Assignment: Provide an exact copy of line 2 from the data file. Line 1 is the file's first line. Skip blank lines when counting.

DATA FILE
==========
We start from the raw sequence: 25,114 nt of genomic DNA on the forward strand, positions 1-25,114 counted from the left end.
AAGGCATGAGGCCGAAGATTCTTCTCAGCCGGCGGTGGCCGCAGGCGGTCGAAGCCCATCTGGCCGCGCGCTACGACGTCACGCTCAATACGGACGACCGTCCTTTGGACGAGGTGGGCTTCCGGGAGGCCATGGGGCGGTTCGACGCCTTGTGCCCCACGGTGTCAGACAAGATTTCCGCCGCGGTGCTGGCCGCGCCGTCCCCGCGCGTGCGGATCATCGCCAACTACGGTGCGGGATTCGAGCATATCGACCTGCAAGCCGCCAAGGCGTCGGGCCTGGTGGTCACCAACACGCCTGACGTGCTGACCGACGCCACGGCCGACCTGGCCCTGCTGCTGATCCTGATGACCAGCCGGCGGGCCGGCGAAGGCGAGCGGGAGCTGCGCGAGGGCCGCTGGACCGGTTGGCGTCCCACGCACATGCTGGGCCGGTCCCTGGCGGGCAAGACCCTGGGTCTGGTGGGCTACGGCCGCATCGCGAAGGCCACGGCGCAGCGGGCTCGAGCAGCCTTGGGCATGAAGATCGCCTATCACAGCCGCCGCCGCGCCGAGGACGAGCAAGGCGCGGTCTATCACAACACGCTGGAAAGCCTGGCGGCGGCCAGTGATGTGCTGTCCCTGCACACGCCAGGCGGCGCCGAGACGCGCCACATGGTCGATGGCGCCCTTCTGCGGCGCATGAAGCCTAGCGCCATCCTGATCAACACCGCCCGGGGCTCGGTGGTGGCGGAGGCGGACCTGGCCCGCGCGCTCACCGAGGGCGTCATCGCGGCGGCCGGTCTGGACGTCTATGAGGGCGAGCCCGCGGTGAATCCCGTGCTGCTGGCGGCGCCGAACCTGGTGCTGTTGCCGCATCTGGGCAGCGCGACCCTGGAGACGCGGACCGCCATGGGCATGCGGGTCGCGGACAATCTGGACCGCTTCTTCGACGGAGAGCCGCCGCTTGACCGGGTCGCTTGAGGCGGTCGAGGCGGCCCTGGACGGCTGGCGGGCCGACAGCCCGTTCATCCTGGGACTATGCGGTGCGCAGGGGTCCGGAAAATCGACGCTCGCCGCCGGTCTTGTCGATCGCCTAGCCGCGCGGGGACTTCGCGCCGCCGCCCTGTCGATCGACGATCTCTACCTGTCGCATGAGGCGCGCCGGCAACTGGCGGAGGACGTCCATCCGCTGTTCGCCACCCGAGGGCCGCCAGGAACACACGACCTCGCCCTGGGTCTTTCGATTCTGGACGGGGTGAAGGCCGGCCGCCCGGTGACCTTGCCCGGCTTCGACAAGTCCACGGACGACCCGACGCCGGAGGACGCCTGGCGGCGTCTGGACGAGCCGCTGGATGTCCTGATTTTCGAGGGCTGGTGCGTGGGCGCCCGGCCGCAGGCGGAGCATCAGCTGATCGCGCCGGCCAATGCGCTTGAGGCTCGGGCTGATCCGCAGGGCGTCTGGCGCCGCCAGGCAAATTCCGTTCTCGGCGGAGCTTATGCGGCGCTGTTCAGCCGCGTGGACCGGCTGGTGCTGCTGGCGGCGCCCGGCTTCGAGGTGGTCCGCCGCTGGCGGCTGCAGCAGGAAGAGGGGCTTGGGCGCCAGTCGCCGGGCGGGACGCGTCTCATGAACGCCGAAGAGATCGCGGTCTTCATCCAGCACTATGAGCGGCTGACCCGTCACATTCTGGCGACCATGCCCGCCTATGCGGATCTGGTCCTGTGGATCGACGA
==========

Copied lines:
AAGGCATGAGGCCGAAGATTCTTCTCAGCCGGCGGTGGCCGCAGGCGGTCGAAGCCCATCTGGCCGCGCGCTACGACGTCACGCTCAATACGGACGACCGTCCTTTGGACGAGGTGGGCTTCCGGGAGGCCATGGGGCGGTTCGACGCCTTGTGCCCCACGGTGTCAGACAAGATTTCCGCCGCGGTGCTGGCCGCGCCGTCCCCGCGCGTGCGGATCATCGCCAACTACGGTGCGGGATTCGAGCATATCGACCTGCAAGCCGCCAAGGCGTCGGGCCTGGTGGTCACCAACACGCCTGACGTGCTGACCGACGCCACGGCCGACCTGGCCCTGCTGCTGATCCTGATGACCAGCCGGCGGGCCGGCGAAGGCGAGCGGGAGCTGCGCGAGGGCCGCTGGACCGGTTGGCGTCCCACGCACATGCTGGGCCGGTCCCTGGCGGGCAAGACCCTGGGTCTGGTGGGCTACGGCCGCATCGCGAAGGCCACGGCGCAGCGGGCTCGAGCAGCCTTGGGCATGAAGATCGCCTATCACAGCCGCCGCCGCGCCGAGGACGAGCAAGGCGCGGTCTATCACAACACGCTGGAAAGCCTGGCGGCGGCCAGTGATGTGCTGTCCCTGCACACGCCAGGCGGCGCCGAGACGCGCCACATGGTCGATGGCGCCCTTCTGCGGCGCATGAAGCCTAGCGCCATCCTGATCAACACCGCCCGGGGCTCGGTGGTGGCGGAGGCGGACCTGGCCCGCGCGCTCACCGAGGGCGTCATCGCGGCGGCCGGTCTGGACGTCTATGAGGGCGAGCCCGCGGTGAATCCCGTGCTGCTGGCGGCGCCGAACCTGGTGCTGTTGCCGCATCTGGGCAGCGCGACCCTGGAGACGCGGACCGCCATGGGCATGCGGGTCGCGGACAATCTGGACCGCTTCTTCGACGGAGAGCCGCCGCTTGACCGGGTCGCTTGAGGCGGTCGAGGCGGCCCTGGACGGCTGGCGGGCCGACAGCCCGTTCATCCTGGGACTATGCGGTGCGCAGGGGTCCGGAAAATCGACGCTCGCCGCCGGTCTTGTCGATCGCCTAGCCGCGCGGGGACTTCGCGCCGCCGCCCTGTCGATCGACGATCTCTACCTGTCGCATGAGGCGCGCCGGCAACTGGCGGAGGACGTCCATCCGCTGTTCGCCACCCGAGGGCCGCCAGGAACACACGACCTCGCCCTGGGTCTTTCGATTCTGGACGGGGTGAAGGCCGGCCGCCCGGTGACCTTGCCCGGCTTCGACAAGTCCACGGACGACCCGACGCCGGAGGACGCCTGGCGGCGTCTGGACGAGCCGCTGGATGTCCTGATTTTCGAGGGCTGGTGCGTGGGCGCCCGGCCGCAGGCGGAGCATCAGCTGATCGCGCCGGCCAATGCGCTTGAGGCTCGGGCTGATCCGCAGGGCGTCTGGCGCCGCCAGGCAAATTCCGTTCTCGGCGGAGCTTATGCGGCGCTGTTCAGCCGCGTGGACCGGCTGGTGCTGCTGGCGGCGCCCGGCTTCGAGGTGGTCCGCCGCTGGCGGCTGCAGCAGGAAGAGGGGCTTGGGCGCCAGTCGCCGGGCGGGACGCGTCTCATGAACGCCGAAGAGATCGCGGTCTTCATCCAGCACTATGAGCGGCTGACCCGTCACATTCTGGCGACCATGCCCGCCTATGCGGATCTGGTCCTGTGGATCGACGA